The report by GetUp and The Australia Institute, using economic modelling by NATSEM, finds that over a third of negative gearing tax benefits went to the top 10 per cent, while almost three quarters (73 per cent) of capital gains tax (CGT) discounts went to that top income bracket.
The report estimates that negative gearing is costing the Federal Government about $3.7 billion a year in lost revenue, while the 50 per cent capital gains tax discount wipes off $4 billion.
It finds that 56 per cent of this lost revenue, or $4.3 billion, goes to the top 10 per cent of income earners, with just over two-thirds going to the top fifth of households.
The Australia Institute's senior economist Matt Grudnoff told ABC News Online that the typical negatively geared property investor earns substantially more than the typical person who does not use the tax break.
"The median taxable income for those who don't negatively gear is $38,500 a year, whereas the median taxable income for people who do negatively gear is about 45 per cent higher than that," he said.
Negative gearing makes housing 'more subject to bubbles'
The Property Council of Australia has recently argued that 80 per cent of negatively geared property investors are on salaries of $80,000 or less, also releasing an analysis of Tax Office data showing that many negative gearers are nurses, teachers or other middle-class professionals.
However, as revealed in an ABC analysis last year, Matt Grudnoff argues that those numbers are skewed down by the very use of negative gearing.
"The amounts that the Property Council are talking about are amounts that have already been deducted down, or reduced down, with negative gearing," he explained.
"These people's gross income - the total amount of income that they earn - is going to be significantly higher than those who don't negatively gear, because they're able to reduce their taxable income."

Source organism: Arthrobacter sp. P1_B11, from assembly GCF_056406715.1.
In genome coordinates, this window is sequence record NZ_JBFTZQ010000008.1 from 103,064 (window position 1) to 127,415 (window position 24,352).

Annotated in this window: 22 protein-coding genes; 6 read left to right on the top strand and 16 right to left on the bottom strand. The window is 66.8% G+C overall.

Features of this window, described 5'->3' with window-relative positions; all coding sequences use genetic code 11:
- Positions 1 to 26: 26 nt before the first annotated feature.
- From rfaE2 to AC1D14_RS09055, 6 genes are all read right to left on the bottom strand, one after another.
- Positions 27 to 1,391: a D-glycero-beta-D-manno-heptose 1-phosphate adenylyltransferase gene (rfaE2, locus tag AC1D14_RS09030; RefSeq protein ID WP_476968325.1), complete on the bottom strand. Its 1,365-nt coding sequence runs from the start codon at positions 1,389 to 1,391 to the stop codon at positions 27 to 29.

Given that the two tax discounts are often used in conjunction to minimise tax bills by effectively converting fully-taxed wage or salary income into capital gains taxed at half the rate, Mr Grudnoff said it is not surprising they are more utilised by high income earners.
"People earning more than $180,000 a year have a marginal tax rate, including the Medicare levy and the debt reduction levy, of 49 per cent - that means for every dollar of [rental] loss they're able to write-off 49 per cent," he explained.
"But if we go back to somebody on, say, minimum wage of $37,000 a year they're only facing a marginal tax rate of about 21 per cent, so they're only able to write off 21 per cent of the loss."
The report warns that, aside from lost revenue, these two tax policies are together contributing to the steep inflation of Australian home prices, which have roughly trebled over the past two decades.
Mr Grudnoff explained that, because 94 per cent of negatively geared properties are bought second hand and only 6 per cent are newly built, the policy has added to demand for housing far more than it has boosted supply.
He argued this applies to renters as much as owner-occupiers, as would-be buyers are locked out of purchasing by investors utilising the tax breaks.
Mr Grudnoff is also concerned that this may make the housing market more susceptible to boom-bust cycles, as investors chase capital gains without regard to rental returns.
"When you see property prices begin to rise, then people are more likely to invest in negative gearing regardless of the returns and this makes the property market, particularly in Sydney at the moment, more unstable and more subject to bubbles," he warned.